And there’s nothing but work to put that factory back up, and that’s going to cost something, in this case, money and higher prices, using the thousand-year method of protective tariffs. Why not? Europe has 25% tariffs. China has a virtual lockout. If the U.S. machine then also has higher real wages for U.S. workers they can afford the tariffs. I mean, what’s their counterargument? If it’s better to not have steel and aluminum, perhaps we should shut down the few remaining foundries and have NO materials? I mean, if a little is bad, surely none is way better.

Mish for example thinks this way: if China is willing to give us cheap, under-market steel we should take it. No, not if you want to have a country, you don’t. Isn’t it a matter of national security to be able to make tanks, ships, railroads, and artillery? There’s more to the world than money.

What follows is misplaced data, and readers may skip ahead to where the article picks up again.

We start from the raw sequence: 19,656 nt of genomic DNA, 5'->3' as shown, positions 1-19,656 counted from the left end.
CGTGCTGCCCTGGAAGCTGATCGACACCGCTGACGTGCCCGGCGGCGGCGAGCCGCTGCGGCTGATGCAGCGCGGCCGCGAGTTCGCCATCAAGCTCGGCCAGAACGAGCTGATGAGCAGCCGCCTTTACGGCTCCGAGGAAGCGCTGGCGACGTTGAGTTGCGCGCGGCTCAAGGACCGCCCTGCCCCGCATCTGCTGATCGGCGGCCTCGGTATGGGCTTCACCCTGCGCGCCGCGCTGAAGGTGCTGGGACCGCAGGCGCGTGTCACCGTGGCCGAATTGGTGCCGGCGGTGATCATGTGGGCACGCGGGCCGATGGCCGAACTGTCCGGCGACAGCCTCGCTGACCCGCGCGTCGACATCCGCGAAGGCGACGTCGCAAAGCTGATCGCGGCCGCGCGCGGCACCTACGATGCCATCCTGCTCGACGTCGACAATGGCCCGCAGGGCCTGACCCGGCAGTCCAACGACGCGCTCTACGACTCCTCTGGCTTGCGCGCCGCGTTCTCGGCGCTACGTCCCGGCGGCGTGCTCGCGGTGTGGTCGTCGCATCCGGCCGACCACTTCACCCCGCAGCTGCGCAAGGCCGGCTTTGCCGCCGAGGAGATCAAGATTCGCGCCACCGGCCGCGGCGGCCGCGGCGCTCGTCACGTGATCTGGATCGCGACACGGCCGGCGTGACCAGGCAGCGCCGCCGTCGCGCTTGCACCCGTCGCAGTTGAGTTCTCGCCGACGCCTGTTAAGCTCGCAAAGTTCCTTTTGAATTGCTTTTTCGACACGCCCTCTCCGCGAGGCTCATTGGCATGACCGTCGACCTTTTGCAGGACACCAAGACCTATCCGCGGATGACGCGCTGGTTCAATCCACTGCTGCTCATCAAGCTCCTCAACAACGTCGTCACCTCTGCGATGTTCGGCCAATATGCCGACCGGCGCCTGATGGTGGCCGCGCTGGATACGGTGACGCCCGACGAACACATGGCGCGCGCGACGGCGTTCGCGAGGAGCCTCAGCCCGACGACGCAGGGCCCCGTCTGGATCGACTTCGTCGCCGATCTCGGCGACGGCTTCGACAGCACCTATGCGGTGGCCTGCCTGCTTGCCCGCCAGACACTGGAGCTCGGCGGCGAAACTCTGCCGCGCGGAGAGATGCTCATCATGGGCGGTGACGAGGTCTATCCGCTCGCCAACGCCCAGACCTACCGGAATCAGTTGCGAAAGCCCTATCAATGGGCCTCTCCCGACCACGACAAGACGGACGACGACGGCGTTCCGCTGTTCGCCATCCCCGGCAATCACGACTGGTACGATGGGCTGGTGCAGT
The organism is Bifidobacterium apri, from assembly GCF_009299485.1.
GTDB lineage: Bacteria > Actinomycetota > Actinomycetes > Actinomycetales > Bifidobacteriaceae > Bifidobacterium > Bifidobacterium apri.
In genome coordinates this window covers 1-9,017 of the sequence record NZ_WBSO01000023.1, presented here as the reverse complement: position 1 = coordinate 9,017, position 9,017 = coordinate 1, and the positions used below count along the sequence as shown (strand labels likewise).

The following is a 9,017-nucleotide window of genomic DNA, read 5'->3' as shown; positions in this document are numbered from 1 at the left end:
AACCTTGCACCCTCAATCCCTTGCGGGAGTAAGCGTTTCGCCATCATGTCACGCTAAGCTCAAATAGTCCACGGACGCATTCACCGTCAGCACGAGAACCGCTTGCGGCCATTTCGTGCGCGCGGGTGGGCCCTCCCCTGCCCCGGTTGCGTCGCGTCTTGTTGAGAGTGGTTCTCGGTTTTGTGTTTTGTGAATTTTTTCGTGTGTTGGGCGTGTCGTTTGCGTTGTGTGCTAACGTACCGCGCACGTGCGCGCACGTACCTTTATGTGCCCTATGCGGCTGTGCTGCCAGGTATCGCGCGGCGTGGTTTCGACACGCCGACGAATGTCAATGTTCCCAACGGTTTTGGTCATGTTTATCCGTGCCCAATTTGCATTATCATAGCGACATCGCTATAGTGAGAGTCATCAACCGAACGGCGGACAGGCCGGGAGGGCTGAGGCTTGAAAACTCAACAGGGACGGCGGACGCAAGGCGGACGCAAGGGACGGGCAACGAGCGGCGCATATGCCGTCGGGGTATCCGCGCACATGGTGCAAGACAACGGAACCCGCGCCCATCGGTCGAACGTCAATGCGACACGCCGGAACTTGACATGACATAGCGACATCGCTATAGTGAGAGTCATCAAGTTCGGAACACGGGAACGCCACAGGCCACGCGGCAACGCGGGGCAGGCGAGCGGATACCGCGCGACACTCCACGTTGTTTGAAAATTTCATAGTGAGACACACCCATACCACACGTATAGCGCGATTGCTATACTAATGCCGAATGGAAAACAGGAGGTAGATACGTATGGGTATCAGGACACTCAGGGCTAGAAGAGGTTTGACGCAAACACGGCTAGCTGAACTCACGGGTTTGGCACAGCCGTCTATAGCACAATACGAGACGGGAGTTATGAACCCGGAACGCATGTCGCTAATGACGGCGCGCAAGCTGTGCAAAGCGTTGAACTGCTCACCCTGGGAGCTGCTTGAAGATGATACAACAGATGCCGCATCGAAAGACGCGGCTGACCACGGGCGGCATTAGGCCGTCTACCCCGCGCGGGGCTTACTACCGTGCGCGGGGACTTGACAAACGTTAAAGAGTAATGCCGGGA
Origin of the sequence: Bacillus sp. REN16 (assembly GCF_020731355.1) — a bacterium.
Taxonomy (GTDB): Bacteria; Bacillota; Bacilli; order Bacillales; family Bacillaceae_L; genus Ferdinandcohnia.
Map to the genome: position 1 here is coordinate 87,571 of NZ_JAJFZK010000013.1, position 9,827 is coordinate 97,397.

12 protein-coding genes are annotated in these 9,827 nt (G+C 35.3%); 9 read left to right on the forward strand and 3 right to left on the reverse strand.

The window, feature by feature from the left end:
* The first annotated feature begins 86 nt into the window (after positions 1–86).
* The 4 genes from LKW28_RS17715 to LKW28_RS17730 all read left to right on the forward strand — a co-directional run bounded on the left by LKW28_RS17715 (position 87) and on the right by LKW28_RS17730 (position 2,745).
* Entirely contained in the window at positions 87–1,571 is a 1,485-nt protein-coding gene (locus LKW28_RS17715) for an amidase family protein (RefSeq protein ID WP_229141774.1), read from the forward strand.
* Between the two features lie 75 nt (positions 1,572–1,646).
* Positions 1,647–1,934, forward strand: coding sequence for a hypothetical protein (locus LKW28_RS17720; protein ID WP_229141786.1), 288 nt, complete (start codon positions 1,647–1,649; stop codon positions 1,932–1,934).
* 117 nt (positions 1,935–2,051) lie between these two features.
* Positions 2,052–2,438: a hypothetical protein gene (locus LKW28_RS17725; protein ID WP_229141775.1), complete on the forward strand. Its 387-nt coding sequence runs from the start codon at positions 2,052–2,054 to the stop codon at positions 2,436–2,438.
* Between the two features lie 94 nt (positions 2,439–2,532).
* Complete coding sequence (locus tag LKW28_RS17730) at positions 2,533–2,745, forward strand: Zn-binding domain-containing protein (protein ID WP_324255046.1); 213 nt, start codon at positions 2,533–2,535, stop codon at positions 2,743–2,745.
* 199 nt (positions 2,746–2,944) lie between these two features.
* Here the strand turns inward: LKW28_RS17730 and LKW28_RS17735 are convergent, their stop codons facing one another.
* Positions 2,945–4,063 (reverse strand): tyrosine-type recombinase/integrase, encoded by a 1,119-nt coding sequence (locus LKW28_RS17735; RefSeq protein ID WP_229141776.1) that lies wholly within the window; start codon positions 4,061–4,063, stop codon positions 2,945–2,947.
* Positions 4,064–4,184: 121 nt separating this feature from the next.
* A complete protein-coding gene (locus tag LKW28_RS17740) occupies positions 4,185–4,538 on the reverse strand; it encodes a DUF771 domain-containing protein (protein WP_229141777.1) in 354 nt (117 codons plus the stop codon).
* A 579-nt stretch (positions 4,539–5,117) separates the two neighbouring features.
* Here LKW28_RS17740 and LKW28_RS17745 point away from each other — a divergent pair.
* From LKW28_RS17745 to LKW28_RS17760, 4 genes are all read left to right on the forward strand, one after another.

…click on the above link to read the rest of the article…

 

Introduction to The Community Resilience Reader

We’re pleased to announce the publication of our latest book, The Community Resilience Reader: Essential Resources for an Era of Upheaval, edited by Daniel Lerch and published with Island Press. Here is the Introduction chapter, which explains why we’ve produced this important new collection of essays.


For over thirty years, the world community has tried to resolve the combined challenges of environmental degradation, fossil fuel dependence, economic inequality, and persistent social injustice—largely under the banner of internationally brokered “sustainable development.” Despite some partial successes, it is clear today that the pace of these global trends has not been slowed, let alone stopped or reversed. Their scale has grown and their impacts have become so widespread that they now threaten the stability—in some cases even the existence—of communities around the world. The global sustainability challenges of the past have become the local resilience crises of today.